By John Anderson
Most newcomers to Auburn have likely asked, “Where is downtown Auburn?” The truth is: there isn’t one. Even Main St. is a diminutive place that lacks any commercial quality. Some say the closest thing to a town center was Sam Drury’s tavern across from the Congregational Church. Back in the 1700’s, Drury’s Tavern was not only a watering hole along the Post Road but also served as the location for town meetings and other gatherings. Drury made an impression in Auburn, and Drury Square (at the current intersection of Auburn and Southbridge streets) is named after him.
Over the years, Drury Square has changed a lot. The Holstrom building was torn down for the high school project, Verizon occupies the building that once housed such businesses as Walk-Rite Sundial Shoes and the Coffee Cup, and the Auburn Fire Dept. is its second home in the southwest quadrant (The first was built in 1924 and torn down in 1964).
In the Town’s 2006 Master Plan, it was proposed that Drury Square should become a Village District with more identifiable architecture, improved walkability, and a downtown feel. From the Master Plan:
“The Vision for Auburn in 2020 is one where Drury Square has been revitalized to become Auburn’s “downtown”. With extensive community input, a design consultant prepared a plan to make the area a community asset. The Town made strategic infrastructure investments, obtained grants, improved parking and circulation, and worked closely with landowners to achieve the vision for the area. Drury Square has become a quality ‘Village styl’ shopping area with small-scale retail and service uses and a pedestrian oriented building and parking layout.”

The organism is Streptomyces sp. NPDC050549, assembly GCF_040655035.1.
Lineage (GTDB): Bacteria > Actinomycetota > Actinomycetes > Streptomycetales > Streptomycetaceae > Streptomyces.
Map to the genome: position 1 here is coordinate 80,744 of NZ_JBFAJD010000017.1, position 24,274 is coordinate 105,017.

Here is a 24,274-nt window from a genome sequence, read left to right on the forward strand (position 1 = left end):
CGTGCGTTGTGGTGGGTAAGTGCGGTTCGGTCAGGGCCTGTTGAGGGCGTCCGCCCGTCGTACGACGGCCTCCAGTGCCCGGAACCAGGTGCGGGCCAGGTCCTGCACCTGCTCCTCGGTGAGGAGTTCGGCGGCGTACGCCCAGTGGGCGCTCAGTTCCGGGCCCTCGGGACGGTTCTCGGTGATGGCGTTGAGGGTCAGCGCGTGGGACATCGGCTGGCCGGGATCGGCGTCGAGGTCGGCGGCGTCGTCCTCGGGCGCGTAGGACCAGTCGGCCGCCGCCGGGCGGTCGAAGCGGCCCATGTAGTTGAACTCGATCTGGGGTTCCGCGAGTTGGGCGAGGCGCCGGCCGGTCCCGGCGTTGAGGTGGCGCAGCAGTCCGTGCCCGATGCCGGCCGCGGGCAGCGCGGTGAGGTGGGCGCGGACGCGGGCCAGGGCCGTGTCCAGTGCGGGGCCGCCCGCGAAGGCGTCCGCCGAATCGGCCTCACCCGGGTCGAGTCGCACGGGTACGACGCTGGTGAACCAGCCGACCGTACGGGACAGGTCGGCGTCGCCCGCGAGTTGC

The first step in this direction was taken last Thursday as a group of concerned residents, town officials and consultants gathered at the high school to discuss the potential for a downtown Auburn. A $10,000 Massachusetts Downtown Initiative Grant spurred this session that was led by Steve Cecil and Margarita Iglesia from The Cecil Group in Boston. They were retained by the Town to assist in developing a plan.
During his project overview, Steve Cecil told the audience, “I’ve seen that mall for years, but I never knew about Drury Square.” He said this was about the community image and they hoped to develop a vision of a walkable district that is friendly to pedestrians, bicyclists, and motorists. They also want to strengthen the area’s identity and enhance economic value. It was not lost to anyone in the room, that there is a huge volume of traffic moving through this area as well.
Three working groups were put together, and they each evaluated the existing conditions and opportunities, planning goals, and vision elements. After writing down their ideas, each presented to the combined audience.
The information was taken by Cecil and Iglesia who will refine the data, establish some plan ideas and present back at a future date. Cecil said it often takes about ten years to see major changes when plans like this are developed.